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How to work around Medicare supplemental insurance coverage for medical treatments

I have been diagnosed with severe asthma, my asthma doctor put me on a three month trial program with dupixent injections the injections were from samples given to the doctor. Dupixent did wonders for my asthma. Medicare part A and B along with my supplemental insurance were going to pay all but one thousand a month due my husband's 2022 tax return the high income is from him. Since the dupixent they have tried fasenra, nucala and now I'm on tedspire two of the injections worked OK but then tapered off. I'd like to go back on dupixent but am unable to afford it with my personal income. Does anyone know how to work around this dilemma

  1. Hi. Thank you for sharing your asthma story and for your question. It will be neat hearing what ideas other community members have to share about your question. In the meantime, I have one idea for you. One thing that has worked for me in the past, when my insurance did not want to pay for a medicine that I felt was very helpful for me, was to have my doctor write a letter to my insurance company explaining why this medicine benefits me. Is this something you would be willing to try? John. asthma.net community moderator.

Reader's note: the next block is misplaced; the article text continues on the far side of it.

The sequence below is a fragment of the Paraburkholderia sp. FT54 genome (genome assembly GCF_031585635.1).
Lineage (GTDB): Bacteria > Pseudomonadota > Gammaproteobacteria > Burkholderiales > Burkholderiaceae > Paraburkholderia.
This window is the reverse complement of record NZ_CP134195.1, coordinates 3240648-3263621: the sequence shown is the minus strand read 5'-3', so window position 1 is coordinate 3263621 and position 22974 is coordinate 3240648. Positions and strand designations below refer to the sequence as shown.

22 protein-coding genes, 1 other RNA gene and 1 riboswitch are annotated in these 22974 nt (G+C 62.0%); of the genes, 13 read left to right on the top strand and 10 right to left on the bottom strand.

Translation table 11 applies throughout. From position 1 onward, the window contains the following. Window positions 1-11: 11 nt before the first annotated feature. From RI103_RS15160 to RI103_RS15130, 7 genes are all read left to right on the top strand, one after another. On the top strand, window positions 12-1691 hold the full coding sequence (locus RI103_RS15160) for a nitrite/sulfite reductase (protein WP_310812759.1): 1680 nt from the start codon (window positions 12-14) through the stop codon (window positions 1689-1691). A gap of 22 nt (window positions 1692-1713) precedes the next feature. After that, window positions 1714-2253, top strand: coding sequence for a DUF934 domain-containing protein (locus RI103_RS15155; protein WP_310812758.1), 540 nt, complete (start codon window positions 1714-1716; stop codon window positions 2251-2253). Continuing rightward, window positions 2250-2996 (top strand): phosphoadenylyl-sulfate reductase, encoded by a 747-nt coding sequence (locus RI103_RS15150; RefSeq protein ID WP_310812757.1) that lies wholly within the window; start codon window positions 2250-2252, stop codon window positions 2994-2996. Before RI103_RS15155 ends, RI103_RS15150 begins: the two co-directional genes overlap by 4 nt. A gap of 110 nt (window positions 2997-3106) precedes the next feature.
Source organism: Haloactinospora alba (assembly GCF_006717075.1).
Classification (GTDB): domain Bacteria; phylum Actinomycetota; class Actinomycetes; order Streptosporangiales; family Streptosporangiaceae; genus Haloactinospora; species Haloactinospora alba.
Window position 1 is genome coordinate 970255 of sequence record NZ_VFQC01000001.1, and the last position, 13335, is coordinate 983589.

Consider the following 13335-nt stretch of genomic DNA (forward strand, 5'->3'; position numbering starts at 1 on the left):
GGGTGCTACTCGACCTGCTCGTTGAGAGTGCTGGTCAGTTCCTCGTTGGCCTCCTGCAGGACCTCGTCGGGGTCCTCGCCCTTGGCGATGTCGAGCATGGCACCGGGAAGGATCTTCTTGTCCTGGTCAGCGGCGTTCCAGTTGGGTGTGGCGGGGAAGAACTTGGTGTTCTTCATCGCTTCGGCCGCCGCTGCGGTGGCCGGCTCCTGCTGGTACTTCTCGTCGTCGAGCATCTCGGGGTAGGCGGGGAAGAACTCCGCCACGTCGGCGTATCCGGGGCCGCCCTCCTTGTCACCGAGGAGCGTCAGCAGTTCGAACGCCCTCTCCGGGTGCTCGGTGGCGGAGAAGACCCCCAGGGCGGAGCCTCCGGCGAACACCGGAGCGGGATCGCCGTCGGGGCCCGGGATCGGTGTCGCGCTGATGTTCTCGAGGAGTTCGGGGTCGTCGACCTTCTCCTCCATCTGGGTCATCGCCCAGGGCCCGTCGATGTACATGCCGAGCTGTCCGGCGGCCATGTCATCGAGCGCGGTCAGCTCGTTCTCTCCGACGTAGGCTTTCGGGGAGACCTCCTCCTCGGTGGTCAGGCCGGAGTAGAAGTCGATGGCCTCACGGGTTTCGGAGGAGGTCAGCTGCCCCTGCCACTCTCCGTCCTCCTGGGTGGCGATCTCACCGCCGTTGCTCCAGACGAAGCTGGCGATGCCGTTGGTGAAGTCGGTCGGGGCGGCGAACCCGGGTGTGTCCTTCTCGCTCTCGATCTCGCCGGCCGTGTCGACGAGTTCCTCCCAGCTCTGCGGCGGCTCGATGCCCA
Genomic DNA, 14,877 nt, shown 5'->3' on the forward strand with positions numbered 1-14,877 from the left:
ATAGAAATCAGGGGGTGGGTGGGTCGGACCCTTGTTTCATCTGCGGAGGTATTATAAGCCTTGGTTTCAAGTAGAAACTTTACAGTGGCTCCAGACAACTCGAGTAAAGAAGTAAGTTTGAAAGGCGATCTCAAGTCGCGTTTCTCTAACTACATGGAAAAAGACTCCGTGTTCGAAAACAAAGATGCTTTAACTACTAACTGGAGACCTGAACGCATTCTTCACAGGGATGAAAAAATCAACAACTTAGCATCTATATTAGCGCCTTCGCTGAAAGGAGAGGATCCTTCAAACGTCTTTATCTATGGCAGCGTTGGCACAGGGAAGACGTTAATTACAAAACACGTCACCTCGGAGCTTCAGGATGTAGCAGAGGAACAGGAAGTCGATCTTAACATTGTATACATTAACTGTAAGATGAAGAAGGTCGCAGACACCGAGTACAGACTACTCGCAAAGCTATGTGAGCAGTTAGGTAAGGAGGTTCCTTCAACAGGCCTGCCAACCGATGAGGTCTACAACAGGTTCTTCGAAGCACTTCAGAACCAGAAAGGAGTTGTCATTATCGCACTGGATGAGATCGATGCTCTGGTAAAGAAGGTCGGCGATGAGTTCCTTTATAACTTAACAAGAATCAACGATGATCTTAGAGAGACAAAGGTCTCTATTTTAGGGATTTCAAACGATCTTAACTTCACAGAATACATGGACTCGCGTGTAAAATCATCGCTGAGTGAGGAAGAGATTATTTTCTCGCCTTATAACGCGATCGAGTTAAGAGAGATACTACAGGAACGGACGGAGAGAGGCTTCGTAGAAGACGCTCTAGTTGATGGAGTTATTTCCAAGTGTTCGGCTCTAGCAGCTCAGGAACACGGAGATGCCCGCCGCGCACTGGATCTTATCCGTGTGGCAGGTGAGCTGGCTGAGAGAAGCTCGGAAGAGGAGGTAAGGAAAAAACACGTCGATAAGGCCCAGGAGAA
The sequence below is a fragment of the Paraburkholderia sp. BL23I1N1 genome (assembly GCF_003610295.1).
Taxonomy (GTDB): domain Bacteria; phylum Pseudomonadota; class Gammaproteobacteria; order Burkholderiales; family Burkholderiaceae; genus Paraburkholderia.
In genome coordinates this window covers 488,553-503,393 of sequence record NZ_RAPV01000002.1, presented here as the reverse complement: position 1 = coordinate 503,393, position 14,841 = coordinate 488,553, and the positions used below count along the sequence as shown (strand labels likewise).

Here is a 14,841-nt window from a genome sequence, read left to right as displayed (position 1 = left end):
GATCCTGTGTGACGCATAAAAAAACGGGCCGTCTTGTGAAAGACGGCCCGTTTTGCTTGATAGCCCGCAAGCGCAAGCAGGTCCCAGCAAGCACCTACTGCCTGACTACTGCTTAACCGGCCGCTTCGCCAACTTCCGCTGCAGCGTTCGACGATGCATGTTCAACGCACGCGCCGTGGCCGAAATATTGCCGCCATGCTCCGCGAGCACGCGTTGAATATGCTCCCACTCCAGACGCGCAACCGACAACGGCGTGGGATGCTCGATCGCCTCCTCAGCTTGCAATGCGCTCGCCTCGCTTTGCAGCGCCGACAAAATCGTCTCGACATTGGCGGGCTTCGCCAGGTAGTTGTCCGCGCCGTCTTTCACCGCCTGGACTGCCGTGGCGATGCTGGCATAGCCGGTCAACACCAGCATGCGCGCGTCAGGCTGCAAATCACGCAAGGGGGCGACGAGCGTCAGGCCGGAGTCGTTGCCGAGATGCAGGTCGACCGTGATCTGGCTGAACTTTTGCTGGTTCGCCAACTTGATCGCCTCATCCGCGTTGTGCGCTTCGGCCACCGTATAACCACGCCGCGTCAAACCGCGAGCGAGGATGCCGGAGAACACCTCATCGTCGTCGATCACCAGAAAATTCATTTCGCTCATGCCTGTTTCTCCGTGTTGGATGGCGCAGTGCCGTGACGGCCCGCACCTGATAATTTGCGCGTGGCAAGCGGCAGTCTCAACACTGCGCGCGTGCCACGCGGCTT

1. Hi , and thanks for your post and question - it's a good one! I see my colleague, , has provided you with one suggestion from his vast experience. Like, John, I have done something similar when necessary and, have been successful, too!
      I have something additional to contribute. Like you, I am on Medicare now, too. Medicare is my primary insurance, while my wife's insurance coverage (family plan), is used for secondary coverage. We are both retired and are fortunate to have the secondary health insurance based on her previous employment.
      I have found, that between both Medicare and the secondary insurance, our pharmaceutical needs are, for the most part, covered with the exception of copays, which are our responsibility.
      The copay varies, depending on the type of medication we need. Some are rather expensive (for specialty medications), but, we pay them since we need the medication.
      Is this something that might work in your case? Are you finding that other medications have become cost prohibitive, even with the insurance coverage?
      Wishing you well,
      Leon (site moderator asthma.net)

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